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Thread: Umbilical Hernia vs. Inguinal Hernia

  1. #1
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    Default Umbilical Hernia vs. Inguinal Hernia

    Newbie to the forum. Hi~!

    Is inguinal hernia as common as the umbilical? I've read many posts about the umbilical hernia and that it's not a big deal but there seems to be no posts about inguinal hernia.

    I have a 6 wk old puppy (picking up from breeder at 10 wks) and my breeder just informed me today that she developed inguinal hernia. She has a quite big bump on her stomach.

    I'm wondering if the inguinal hernia is rare (opposed to the umbilical) and perhaps more serious...

    Any input/knowledge is appreciated. Thanks!
    VERONICA
    Mom to our precious little girl "Gingerbread" born on 8/13/2006
    If there are no Cavaliers in Heaven, then when I die I want to go where they went.

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    Hi. I believe the umbilical hernia is much more common, and usually doesn't need any treatment. i think that inguinal hernias usually do need to be treated because intestinal problems can result. Maybe the breeder could reduce the price of your puppy to compensate you for the cost of treatment? Umbilical hernia is definitely the most benign kind of hernia.

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    Thanks Judy. Our breeder said she would pay for whatever additional cost to get this problem fixed when we have her spayed by the vet (we were going to do that anyway). I'm actually so, so thankful that my breeder was honest with me about this before we brought our puppy home. That says a lot about her character and I feel "safe" with her now and perhaps for years to come. Finding a healthy, beautiful pup is one thing, but I feel very lucky to have found a breeder who values integrity and can help me when I need her (she lives only 1 hr away from my home, I'll bug her a lot ). But obviously I'm very worried about the hernia and almost freaked out to an extent...
    Anyways here's a picture of her.. You can see the bump on her stomach (right)... its a pretty big bump.. I mean she's still a small baby so maybe it looks even bigger. I'm just worried about the overall & future health of the baby. Does having inguinal hernia mean that the puppy is not healthy and prone to other diseases in the future?

    VERONICA
    Mom to our precious little girl "Gingerbread" born on 8/13/2006
    If there are no Cavaliers in Heaven, then when I die I want to go where they went.

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    oh she is so cute. you must be in love. what's her name?
    There are people on these boards who have real knowledge about this subject. I don't. I've just heard that the umbilical hernia is the one that you don't have to worry about, unlike the others. I don't think an inguinal hernia means there's anything generally unhealthy about the puppy. I don't think it's related to anything else. I hope you can find out more information from knowledgeable people about what it means and what if anything you should do it about between now and when you get her spayed.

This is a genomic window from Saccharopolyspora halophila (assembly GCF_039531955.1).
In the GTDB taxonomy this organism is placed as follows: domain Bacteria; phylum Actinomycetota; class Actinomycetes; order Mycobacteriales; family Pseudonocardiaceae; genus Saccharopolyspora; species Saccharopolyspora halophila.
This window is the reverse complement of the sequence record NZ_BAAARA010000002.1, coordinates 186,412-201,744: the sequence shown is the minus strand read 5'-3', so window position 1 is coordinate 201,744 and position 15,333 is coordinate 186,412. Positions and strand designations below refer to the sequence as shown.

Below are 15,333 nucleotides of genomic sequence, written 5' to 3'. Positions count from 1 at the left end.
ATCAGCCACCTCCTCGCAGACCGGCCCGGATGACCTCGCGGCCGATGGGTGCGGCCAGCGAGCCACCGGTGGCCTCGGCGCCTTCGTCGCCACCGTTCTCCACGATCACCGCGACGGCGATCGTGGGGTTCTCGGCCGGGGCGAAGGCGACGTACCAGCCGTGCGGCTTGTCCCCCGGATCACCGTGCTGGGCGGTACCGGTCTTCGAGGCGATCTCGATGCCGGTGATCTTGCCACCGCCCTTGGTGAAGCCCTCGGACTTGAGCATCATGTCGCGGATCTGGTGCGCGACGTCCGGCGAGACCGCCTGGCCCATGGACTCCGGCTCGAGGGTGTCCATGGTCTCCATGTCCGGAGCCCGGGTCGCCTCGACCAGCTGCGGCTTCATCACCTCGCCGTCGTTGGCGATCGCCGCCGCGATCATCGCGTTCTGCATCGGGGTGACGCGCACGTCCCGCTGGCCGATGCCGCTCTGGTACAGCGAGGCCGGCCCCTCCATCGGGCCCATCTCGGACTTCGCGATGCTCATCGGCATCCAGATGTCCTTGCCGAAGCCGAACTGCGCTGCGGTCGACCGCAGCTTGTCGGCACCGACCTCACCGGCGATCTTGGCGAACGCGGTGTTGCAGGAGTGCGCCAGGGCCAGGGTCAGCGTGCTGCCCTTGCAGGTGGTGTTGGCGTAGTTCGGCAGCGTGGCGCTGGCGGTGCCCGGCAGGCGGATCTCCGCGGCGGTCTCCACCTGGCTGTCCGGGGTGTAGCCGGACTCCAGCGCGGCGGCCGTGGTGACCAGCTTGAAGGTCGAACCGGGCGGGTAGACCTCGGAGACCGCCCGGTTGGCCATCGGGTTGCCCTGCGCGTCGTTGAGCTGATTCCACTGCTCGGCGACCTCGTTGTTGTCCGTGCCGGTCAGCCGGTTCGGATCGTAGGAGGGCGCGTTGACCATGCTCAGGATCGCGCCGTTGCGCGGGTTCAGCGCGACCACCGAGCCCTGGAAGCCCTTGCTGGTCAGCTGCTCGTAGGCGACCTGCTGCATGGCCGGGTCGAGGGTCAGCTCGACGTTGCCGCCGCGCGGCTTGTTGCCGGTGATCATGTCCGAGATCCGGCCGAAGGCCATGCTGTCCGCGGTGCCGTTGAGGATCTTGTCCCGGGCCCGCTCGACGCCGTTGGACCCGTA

she sure looks precious.

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    Thanks for your kind words Judy. Her name is "Ruby" and her long-registered name is "Land's End Ruby Tuesday". I felt iffy about using "Ruby"at first since it represents another color for CKCS, but I immediately thought of this red gem the moment I saw her and just had to go with it. She is so precious --I can't sleep at night thinking about how much fun we'll have when we finally bring her home! Just hope that this hernia thing will turn out to be not a no-worry issue... I was so worried about it today because I didn't know what it was exactly... I'm so glad to have found this forum though. Been reading threads here for a few hours and learning lotta info here about other people's lives with this wonderful breed.
    VERONICA
    Mom to our precious little girl "Gingerbread" born on 8/13/2006
    If there are no Cavaliers in Heaven, then when I die I want to go where they went.

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    Actually most long time breeders say even inguinal hernias almost never need to be repaired and say to tell vets to leave them alone unless they are a serious risk. Interestingly this has been a current topic of discussion on one of the cavalier breeder lists and that is the recommendation of people who have been in the breed for decades.

    Hernias are really common in this particular breed -- some breeders will say some 30% of puppies have them. Vets unfamiliar with the breed tend to want to repair them (and even vets familiar with them!). Usually the vets will wait til the dog is spayed or neutered to see if this still needs doing, in their opinion. I was told by vets that both my males needed hernias repaired. The breeder told me the hernias were there and would be best left alone as they tend to close over. This happened in both cases, and in both cases too, the vets forgot to even mention 'repairing' them by the time of their neuters -- they just weren't that noticeable any more (Leo's was quite prominent).